There were Two Magics here- The real Magic of a huge building, built in a way that would be neither practical nor affordable today, being Lost, and the Magic of a piece of how we see the world, and our place in it, being replaced by Time Marching On.
I love these types of buildings, and feel sad when Mammon sees them only as real estate to be developed. And, usually, what they replace them with is crap. Cheaply built, poorly designed, speculative commercial structures that have no soul, and will decay in a couple of decades.
Especially in the Northeast, there was such an abundance of these types of late 19th century and early 20th century structures that no one thinks twice about their going. And the people who try to fight it are usually defeated by the numbers.
I am an on again off again member of the Society for Industrial Archeology, and really respect the work they do, documenting and studying these structures, often right before they are destroyed. And I am also a big fan of HAER, and the incredible photography they have done of some of these long gone places. Jet Lowe, in particular, has managed to capture just that Magic and Loss that Joe talks about.
Hopefully we can manage to preserve a few, once in a while. Its tough, though- in speaking to the industrial archeologists I have met, who are hired to write evaluations of historic sites for developers, they say they can usually only save 5% at most- sometimes just a power plant building of a 100 acre site, sometimes only a piece of a facade.
As Joni Mitchell once said- You dont know what you got til its gone.
Thanks for the above. That is as good a sermon as I've ever heard on Sunday morning.
See below for what we have in North Carolina:
NC Transportation Museum - Home
Southern Railway's Spencer Shops - Wikipedia, the free encyclopedia
I treated my 3 1/2 year old grand daughter a ride behind a 0-4-0 steam switcher a couple summers ago. We went up close to the locomotive before
boarding, she was fascinated by the heat radiating, the hissing and whoofing, and the air compressor pumping.
In the early 1970s, I took my kids on the Southern RR excursions pulled by a full size steam passenger engine from Asheville, down the mountain to Old Fort.
I think we need to expose our children and grand children to steam power in all forms, hit and miss engines, traction engines, all sorts of antique and obsolete technology.
For half a century Schenectady called itself "The City Thats Lights and Pulls The World"
No more Loco's, No more Generators, still some turbines.
Very interesting thread. As someone who works on diesel locomotives I must chime in here. Yes, a diesel locomotive may not have the appeal as a steam locomotive does. Everyone seems to agree that economics is the reason why diesel is used versus steam. The technology in a diesel locomotive for the most part is not new however what is new is how that technology is controlled. Modern diesel locomotives are also more powerful than steam locomotives. One poster wrote that one engineer and conductor can control units whether they are in the front, middle and/or back. This is not true...yet. While we have remote control locomotives, used mainly in yards, the technology has not yet been proven on the open road. Yes it has been tested but to my knowledge that is all that has been done. Hope this helps and feel free to ask any questions on how diesels work. Sorry if this is too much off topic.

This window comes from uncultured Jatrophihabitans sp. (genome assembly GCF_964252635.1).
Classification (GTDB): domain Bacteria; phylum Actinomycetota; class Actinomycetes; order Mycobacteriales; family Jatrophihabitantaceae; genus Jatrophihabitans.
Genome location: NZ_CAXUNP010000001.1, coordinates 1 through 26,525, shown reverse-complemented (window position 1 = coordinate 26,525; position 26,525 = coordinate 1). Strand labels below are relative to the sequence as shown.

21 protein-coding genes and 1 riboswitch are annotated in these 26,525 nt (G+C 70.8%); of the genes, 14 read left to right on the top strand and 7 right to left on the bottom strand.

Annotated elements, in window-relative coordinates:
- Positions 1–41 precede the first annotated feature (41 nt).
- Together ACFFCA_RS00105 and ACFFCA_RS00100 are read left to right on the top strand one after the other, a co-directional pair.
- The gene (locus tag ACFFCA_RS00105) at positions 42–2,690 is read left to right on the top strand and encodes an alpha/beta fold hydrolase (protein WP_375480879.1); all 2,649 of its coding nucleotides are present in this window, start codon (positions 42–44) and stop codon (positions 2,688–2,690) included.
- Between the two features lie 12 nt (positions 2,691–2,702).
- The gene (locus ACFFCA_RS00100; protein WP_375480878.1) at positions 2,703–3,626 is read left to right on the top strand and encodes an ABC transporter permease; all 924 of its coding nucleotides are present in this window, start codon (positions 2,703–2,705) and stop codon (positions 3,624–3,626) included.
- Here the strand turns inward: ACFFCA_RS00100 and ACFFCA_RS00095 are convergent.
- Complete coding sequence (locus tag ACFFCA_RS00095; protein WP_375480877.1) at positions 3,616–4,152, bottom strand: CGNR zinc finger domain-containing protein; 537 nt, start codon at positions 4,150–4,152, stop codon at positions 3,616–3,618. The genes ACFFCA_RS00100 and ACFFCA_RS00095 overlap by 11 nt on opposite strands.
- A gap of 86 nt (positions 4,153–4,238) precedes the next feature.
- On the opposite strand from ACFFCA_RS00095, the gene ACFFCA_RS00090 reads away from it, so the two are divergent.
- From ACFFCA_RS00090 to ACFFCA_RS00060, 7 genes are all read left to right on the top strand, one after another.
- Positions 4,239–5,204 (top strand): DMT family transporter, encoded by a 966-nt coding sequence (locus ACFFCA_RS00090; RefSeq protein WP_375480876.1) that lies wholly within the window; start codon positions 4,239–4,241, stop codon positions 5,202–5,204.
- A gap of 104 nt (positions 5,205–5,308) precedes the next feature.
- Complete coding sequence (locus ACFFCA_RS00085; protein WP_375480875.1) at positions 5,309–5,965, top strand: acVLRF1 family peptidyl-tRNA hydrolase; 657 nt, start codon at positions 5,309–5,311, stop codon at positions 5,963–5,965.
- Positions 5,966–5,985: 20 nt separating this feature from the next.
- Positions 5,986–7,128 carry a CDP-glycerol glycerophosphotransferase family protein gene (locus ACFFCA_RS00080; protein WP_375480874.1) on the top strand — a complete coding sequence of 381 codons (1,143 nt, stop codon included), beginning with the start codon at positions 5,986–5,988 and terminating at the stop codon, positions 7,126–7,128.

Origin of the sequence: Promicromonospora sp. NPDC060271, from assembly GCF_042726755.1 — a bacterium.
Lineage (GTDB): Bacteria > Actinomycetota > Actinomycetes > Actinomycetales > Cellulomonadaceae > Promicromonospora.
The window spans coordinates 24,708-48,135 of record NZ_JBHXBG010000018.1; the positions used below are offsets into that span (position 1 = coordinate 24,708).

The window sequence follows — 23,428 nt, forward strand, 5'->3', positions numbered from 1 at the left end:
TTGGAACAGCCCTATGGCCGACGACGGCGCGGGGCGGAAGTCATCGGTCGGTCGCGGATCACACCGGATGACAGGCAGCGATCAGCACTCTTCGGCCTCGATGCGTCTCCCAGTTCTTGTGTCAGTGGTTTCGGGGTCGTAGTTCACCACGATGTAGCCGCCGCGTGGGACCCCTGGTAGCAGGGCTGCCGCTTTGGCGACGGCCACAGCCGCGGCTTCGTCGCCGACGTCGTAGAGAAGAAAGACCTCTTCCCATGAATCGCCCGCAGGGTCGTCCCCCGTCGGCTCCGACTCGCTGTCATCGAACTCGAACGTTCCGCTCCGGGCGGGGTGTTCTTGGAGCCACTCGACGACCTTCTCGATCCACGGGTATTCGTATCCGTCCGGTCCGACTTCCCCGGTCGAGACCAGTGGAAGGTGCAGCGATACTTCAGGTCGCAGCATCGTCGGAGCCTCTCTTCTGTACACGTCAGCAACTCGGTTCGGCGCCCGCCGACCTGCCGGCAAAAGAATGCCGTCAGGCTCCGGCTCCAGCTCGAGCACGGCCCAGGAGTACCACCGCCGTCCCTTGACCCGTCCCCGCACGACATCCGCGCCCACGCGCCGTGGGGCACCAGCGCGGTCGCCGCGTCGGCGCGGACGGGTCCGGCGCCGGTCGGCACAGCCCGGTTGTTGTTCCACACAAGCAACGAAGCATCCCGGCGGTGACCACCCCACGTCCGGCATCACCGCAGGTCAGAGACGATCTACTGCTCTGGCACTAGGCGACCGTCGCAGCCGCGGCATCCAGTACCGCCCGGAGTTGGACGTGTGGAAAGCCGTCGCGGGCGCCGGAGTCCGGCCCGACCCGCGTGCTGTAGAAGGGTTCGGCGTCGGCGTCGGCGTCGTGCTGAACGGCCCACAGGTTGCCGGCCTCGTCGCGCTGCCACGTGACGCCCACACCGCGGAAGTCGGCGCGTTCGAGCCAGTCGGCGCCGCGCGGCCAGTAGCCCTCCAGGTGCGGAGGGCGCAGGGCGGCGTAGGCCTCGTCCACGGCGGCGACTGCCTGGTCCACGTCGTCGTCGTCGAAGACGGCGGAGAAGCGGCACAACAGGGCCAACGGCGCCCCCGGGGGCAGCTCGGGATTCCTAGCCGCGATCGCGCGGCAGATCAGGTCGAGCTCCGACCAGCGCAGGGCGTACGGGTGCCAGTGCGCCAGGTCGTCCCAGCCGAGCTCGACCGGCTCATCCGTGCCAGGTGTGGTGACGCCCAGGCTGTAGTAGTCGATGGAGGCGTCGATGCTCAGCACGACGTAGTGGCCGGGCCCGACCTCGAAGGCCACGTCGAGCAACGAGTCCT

Joes posting covers many aspects of not just a past way of life, but in many ways in my thinking the passing of civilisation!, We as engineers of our vintage, do mourn the dissappearance of these massive &dignified machines, and also the ending of the lives of the solid citizens, who ran such marvellous things, or in the engine works environment coaxed the best out of machine tools and other plant, which frequently had seen better days, But still with basic and timeless skills honed over decades from the beginning of the industrial era worked absolute wonders
Fast forward to the present day, and leaving the memories of men, whom we were in our past days priviledged to raise our hat to, or wish a pleasantry to also, Upon meeting them, Either, should it have been, in the workplace, the street, or when we had managed to enter another establishment, such as a power plant or another small factory etc, in which we were upon occasion allowed ingress for a visit.
However at this time in which we draw breath, we frequently find ourselves sadly in the era of the real charlatan, spiv, wide boy, &conman! add to this buisiness gurus, financial whiz kids,modern educationalists &other experts etc. Who have managed to do a real hatchet job, in convincing the kids, That dirtying their hands is not the way forward, and even more reprehensible is nowadays the arrogant dismissal, "That general engineering, apprenticeships & the efforts of skilled craftsmen of say fifty years back is low technology"